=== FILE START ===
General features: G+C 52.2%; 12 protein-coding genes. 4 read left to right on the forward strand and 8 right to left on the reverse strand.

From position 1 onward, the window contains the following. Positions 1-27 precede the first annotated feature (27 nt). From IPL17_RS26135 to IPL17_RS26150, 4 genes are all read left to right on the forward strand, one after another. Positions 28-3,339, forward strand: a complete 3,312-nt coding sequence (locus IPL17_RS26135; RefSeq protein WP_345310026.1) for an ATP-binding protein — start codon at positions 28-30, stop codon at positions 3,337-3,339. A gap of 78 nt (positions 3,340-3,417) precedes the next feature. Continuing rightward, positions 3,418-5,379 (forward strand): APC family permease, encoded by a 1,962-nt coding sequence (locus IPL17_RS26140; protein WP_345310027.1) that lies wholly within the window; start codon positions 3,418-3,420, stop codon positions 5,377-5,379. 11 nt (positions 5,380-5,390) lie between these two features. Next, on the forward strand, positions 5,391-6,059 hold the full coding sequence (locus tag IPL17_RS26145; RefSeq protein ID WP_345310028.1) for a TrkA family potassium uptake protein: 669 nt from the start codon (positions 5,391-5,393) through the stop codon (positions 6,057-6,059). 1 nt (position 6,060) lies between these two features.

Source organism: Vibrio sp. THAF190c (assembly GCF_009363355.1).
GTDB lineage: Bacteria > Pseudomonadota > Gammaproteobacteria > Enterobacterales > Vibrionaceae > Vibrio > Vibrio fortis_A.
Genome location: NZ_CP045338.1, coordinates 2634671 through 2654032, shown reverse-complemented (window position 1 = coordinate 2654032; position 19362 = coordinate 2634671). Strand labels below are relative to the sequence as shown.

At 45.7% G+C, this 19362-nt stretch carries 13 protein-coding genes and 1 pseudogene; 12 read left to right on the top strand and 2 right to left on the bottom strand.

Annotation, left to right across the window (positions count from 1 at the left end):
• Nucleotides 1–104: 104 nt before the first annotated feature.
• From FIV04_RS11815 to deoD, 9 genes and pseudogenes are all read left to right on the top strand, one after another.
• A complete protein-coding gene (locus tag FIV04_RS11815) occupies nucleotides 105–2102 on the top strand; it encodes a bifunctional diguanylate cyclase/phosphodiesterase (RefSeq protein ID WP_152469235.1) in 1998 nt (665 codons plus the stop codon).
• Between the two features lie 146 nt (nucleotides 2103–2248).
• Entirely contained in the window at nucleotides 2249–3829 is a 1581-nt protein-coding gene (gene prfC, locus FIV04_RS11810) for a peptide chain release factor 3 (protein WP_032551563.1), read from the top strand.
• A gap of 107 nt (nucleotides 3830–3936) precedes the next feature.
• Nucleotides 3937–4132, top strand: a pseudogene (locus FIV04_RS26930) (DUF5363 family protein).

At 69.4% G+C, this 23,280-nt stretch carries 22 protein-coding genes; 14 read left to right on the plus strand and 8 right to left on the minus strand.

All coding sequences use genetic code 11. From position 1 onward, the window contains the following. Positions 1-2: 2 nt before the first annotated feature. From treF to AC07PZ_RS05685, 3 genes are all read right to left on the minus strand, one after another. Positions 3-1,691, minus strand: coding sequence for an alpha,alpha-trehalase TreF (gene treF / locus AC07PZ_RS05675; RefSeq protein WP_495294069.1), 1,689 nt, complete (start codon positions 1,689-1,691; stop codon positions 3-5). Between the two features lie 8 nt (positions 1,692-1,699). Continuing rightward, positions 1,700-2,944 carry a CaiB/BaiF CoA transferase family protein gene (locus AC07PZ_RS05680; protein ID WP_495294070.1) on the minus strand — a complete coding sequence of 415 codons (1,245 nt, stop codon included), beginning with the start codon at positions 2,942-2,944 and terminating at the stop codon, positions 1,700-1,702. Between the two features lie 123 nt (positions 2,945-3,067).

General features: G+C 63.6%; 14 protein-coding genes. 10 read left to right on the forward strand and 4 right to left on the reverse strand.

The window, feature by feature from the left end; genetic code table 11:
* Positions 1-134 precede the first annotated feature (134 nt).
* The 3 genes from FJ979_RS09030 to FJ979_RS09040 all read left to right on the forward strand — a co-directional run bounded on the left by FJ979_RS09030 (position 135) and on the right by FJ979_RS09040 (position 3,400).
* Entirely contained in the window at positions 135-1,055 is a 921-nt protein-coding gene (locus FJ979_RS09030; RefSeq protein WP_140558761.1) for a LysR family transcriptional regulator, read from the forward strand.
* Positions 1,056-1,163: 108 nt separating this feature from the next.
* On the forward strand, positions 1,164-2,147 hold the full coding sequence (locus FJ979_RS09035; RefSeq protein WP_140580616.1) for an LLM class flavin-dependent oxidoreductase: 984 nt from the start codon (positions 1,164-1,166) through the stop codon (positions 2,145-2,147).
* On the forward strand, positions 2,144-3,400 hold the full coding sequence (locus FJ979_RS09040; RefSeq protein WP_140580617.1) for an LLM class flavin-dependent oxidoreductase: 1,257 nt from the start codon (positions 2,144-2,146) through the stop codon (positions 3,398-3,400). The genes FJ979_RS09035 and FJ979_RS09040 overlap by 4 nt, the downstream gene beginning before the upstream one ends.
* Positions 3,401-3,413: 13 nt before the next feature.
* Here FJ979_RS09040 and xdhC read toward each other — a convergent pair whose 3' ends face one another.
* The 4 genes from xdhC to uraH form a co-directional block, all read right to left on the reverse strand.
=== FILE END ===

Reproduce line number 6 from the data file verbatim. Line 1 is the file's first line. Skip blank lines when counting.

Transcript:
At 45.7% G+C, this 19362-nt stretch carries 13 protein-coding genes and 1 pseudogene; 12 read left to right on the top strand and 2 right to left on the bottom strand.